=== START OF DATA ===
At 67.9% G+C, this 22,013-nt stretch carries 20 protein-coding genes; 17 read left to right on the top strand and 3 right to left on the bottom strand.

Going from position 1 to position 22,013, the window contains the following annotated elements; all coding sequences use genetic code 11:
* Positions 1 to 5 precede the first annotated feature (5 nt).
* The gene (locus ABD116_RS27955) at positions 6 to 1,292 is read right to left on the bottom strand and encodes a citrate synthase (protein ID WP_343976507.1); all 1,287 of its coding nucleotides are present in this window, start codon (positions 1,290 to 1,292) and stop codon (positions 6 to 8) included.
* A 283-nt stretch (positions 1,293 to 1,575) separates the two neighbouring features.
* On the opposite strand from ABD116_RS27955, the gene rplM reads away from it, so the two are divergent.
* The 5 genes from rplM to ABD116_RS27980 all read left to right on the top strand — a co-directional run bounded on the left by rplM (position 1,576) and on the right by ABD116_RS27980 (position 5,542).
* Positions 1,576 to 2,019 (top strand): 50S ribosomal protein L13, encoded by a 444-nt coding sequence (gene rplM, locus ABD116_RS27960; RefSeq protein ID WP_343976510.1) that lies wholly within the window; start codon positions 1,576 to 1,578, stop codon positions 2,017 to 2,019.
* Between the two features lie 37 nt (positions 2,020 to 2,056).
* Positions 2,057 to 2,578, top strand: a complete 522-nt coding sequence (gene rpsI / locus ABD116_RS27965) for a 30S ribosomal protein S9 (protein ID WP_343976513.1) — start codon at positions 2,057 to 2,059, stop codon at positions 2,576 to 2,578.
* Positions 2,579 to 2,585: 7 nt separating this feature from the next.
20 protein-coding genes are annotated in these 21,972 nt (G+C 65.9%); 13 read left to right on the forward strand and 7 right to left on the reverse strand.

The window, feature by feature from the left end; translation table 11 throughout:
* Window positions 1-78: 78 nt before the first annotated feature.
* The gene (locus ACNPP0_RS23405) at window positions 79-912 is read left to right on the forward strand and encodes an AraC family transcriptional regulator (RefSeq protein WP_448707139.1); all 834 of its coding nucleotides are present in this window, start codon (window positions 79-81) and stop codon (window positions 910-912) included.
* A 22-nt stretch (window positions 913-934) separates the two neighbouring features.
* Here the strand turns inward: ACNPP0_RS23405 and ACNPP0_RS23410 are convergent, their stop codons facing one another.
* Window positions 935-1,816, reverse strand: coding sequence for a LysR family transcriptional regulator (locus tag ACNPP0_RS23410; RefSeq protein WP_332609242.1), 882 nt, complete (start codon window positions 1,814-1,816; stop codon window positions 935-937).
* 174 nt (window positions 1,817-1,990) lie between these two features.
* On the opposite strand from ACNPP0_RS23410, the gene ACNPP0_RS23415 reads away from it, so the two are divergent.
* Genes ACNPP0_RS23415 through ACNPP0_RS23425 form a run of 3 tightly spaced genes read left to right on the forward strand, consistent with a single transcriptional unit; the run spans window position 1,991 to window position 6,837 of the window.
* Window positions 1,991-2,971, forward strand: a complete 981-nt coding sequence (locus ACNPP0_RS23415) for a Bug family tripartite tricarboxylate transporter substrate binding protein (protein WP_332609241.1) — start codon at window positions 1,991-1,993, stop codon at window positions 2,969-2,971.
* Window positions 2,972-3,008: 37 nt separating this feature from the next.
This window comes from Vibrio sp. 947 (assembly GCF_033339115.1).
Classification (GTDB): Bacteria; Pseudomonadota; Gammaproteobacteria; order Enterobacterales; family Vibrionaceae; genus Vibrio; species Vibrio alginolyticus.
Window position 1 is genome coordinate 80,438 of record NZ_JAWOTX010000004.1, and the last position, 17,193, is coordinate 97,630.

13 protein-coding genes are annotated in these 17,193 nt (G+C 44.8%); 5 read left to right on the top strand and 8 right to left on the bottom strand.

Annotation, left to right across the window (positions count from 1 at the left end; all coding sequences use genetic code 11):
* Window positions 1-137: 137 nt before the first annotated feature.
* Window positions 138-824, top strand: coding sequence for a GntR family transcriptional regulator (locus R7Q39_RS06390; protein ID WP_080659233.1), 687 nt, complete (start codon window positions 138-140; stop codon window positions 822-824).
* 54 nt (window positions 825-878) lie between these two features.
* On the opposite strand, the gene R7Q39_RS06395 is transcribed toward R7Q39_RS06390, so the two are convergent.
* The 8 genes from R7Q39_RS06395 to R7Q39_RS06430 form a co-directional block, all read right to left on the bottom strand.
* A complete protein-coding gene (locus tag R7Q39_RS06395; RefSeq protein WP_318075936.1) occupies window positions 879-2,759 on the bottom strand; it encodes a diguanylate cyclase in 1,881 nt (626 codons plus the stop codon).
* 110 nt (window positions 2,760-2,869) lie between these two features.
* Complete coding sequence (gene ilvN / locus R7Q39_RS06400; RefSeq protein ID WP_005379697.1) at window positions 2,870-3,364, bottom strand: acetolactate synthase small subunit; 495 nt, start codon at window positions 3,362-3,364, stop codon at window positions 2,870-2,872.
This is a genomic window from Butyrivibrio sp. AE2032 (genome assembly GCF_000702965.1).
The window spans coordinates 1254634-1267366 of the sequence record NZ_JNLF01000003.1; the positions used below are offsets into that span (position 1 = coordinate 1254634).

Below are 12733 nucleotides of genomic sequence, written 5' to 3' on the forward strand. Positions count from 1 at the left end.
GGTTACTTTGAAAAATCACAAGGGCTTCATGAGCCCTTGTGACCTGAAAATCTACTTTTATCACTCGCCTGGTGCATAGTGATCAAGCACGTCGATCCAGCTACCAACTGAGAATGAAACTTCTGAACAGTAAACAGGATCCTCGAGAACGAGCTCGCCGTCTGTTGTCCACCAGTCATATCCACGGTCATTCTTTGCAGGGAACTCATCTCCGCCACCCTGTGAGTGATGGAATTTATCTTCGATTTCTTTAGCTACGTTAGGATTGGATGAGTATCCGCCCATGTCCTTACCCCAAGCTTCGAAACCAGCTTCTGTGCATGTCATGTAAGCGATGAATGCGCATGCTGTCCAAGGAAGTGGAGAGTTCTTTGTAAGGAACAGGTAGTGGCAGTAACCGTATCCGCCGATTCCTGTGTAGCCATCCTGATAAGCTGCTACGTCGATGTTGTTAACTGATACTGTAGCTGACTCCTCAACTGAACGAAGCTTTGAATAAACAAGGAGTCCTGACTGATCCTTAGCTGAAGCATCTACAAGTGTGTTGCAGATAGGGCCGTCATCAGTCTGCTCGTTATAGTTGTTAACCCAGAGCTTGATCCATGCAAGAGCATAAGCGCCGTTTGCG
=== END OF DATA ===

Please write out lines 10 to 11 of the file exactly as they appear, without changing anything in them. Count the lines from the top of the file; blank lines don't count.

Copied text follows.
* Positions 2,057 to 2,578, top strand: a complete 522-nt coding sequence (gene rpsI / locus ABD116_RS27965) for a 30S ribosomal protein S9 (protein ID WP_343976513.1) — start codon at positions 2,057 to 2,059, stop codon at positions 2,576 to 2,578.
* Positions 2,579 to 2,585: 7 nt separating this feature from the next.